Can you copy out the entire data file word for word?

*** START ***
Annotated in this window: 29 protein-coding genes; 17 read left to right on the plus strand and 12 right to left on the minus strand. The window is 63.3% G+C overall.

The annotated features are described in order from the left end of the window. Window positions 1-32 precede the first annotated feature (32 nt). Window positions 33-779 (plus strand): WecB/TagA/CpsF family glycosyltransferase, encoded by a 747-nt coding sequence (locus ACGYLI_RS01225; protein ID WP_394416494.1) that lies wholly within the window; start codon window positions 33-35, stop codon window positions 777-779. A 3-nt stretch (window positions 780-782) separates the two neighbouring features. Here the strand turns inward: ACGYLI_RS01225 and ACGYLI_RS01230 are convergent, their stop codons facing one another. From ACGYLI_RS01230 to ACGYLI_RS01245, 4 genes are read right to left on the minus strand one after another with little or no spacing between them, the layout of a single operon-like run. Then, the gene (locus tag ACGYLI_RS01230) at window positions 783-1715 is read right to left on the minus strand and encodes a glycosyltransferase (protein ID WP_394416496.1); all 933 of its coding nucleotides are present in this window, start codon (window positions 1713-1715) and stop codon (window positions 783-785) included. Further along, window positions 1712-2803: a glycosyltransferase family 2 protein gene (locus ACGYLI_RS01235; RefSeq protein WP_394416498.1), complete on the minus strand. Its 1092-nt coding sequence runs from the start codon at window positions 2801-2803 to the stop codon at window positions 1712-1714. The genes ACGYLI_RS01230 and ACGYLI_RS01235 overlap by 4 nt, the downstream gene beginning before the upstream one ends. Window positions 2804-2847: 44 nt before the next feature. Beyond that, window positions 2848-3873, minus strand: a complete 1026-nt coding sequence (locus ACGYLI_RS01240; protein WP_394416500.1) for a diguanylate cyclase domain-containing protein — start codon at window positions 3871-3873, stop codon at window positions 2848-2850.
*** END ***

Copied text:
Annotated in this window: 29 protein-coding genes; 17 read left to right on the plus strand and 12 right to left on the minus strand. The window is 63.3% G+C overall.

The annotated features are described in order from the left end of the window. Window positions 1-32 precede the first annotated feature (32 nt). Window positions 33-779 (plus strand): WecB/TagA/CpsF family glycosyltransferase, encoded by a 747-nt coding sequence (locus ACGYLI_RS01225; protein ID WP_394416494.1) that lies wholly within the window; start codon window positions 33-35, stop codon window positions 777-779. A 3-nt stretch (window positions 780-782) separates the two neighbouring features. Here the strand turns inward: ACGYLI_RS01225 and ACGYLI_RS01230 are convergent, their stop codons facing one another. From ACGYLI_RS01230 to ACGYLI_RS01245, 4 genes are read right to left on the minus strand one after another with little or no spacing between them, the layout of a single operon-like run. Then, the gene (locus tag ACGYLI_RS01230) at window positions 783-1715 is read right to left on the minus strand and encodes a glycosyltransferase (protein ID WP_394416496.1); all 933 of its coding nucleotides are present in this window, start codon (window positions 1713-1715) and stop codon (window positions 783-785) included. Further along, window positions 1712-2803: a glycosyltransferase family 2 protein gene (locus ACGYLI_RS01235; RefSeq protein WP_394416498.1), complete on the minus strand. Its 1092-nt coding sequence runs from the start codon at window positions 2801-2803 to the stop codon at window positions 1712-1714. The genes ACGYLI_RS01230 and ACGYLI_RS01235 overlap by 4 nt, the downstream gene beginning before the upstream one ends. Window positions 2804-2847: 44 nt before the next feature. Beyond that, window positions 2848-3873, minus strand: a complete 1026-nt coding sequence (locus ACGYLI_RS01240; protein WP_394416500.1) for a diguanylate cyclase domain-containing protein — start codon at window positions 3871-3873, stop codon at window positions 2848-2850.